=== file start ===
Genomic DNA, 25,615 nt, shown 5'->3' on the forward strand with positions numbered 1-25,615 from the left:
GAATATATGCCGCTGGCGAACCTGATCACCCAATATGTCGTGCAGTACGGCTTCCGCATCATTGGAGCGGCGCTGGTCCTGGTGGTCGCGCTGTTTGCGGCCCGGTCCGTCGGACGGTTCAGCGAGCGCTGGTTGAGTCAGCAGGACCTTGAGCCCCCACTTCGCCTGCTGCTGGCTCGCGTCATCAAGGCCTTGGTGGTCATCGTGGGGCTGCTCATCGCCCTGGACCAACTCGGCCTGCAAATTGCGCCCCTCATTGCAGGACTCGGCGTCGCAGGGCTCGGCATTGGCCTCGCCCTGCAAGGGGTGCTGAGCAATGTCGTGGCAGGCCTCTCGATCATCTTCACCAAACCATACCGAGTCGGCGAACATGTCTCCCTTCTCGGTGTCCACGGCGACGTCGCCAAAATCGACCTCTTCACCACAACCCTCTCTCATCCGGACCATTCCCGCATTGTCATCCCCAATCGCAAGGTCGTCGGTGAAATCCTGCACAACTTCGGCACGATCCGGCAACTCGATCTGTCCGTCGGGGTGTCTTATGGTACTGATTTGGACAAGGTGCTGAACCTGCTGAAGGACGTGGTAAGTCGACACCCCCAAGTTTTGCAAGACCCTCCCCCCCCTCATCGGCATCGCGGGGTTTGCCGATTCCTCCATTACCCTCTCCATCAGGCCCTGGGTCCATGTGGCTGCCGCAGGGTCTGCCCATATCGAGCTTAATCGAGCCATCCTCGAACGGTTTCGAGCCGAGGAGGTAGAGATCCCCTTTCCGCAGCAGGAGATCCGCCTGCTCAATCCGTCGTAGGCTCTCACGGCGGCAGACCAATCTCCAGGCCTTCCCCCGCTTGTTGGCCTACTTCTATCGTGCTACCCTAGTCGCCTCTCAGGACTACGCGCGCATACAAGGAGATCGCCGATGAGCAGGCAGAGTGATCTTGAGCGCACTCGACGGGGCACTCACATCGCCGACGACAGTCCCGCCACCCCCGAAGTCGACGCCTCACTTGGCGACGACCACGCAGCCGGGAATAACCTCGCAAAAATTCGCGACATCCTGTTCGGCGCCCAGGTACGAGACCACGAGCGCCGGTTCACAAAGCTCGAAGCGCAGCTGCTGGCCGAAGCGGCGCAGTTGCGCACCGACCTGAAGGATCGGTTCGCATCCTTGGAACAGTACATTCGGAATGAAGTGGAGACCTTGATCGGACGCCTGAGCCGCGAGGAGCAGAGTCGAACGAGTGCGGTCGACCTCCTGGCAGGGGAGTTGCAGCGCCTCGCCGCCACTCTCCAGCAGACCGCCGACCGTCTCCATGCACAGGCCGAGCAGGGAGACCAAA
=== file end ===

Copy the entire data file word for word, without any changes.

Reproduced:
Genomic DNA, 25,615 nt, shown 5'->3' on the forward strand with positions numbered 1-25,615 from the left:
GAATATATGCCGCTGGCGAACCTGATCACCCAATATGTCGTGCAGTACGGCTTCCGCATCATTGGAGCGGCGCTGGTCCTGGTGGTCGCGCTGTTTGCGGCCCGGTCCGTCGGACGGTTCAGCGAGCGCTGGTTGAGTCAGCAGGACCTTGAGCCCCCACTTCGCCTGCTGCTGGCTCGCGTCATCAAGGCCTTGGTGGTCATCGTGGGGCTGCTCATCGCCCTGGACCAACTCGGCCTGCAAATTGCGCCCCTCATTGCAGGACTCGGCGTCGCAGGGCTCGGCATTGGCCTCGCCCTGCAAGGGGTGCTGAGCAATGTCGTGGCAGGCCTCTCGATCATCTTCACCAAACCATACCGAGTCGGCGAACATGTCTCCCTTCTCGGTGTCCACGGCGACGTCGCCAAAATCGACCTCTTCACCACAACCCTCTCTCATCCGGACCATTCCCGCATTGTCATCCCCAATCGCAAGGTCGTCGGTGAAATCCTGCACAACTTCGGCACGATCCGGCAACTCGATCTGTCCGTCGGGGTGTCTTATGGTACTGATTTGGACAAGGTGCTGAACCTGCTGAAGGACGTGGTAAGTCGACACCCCCAAGTTTTGCAAGACCCTCCCCCCCCTCATCGGCATCGCGGGGTTTGCCGATTCCTCCATTACCCTCTCCATCAGGCCCTGGGTCCATGTGGCTGCCGCAGGGTCTGCCCATATCGAGCTTAATCGAGCCATCCTCGAACGGTTTCGAGCCGAGGAGGTAGAGATCCCCTTTCCGCAGCAGGAGATCCGCCTGCTCAATCCGTCGTAGGCTCTCACGGCGGCAGACCAATCTCCAGGCCTTCCCCCGCTTGTTGGCCTACTTCTATCGTGCTACCCTAGTCGCCTCTCAGGACTACGCGCGCATACAAGGAGATCGCCGATGAGCAGGCAGAGTGATCTTGAGCGCACTCGACGGGGCACTCACATCGCCGACGACAGTCCCGCCACCCCCGAAGTCGACGCCTCACTTGGCGACGACCACGCAGCCGGGAATAACCTCGCAAAAATTCGCGACATCCTGTTCGGCGCCCAGGTACGAGACCACGAGCGCCGGTTCACAAAGCTCGAAGCGCAGCTGCTGGCCGAAGCGGCGCAGTTGCGCACCGACCTGAAGGATCGGTTCGCATCCTTGGAACAGTACATTCGGAATGAAGTGGAGACCTTGATCGGACGCCTGAGCCGCGAGGAGCAGAGTCGAACGAGTGCGGTCGACCTCCTGGCAGGGGAGTTGCAGCGCCTCGCCGCCACTCTCCAGCAGACCGCCGACCGTCTCCATGCACAGGCCGAGCAGGGAGACCAAA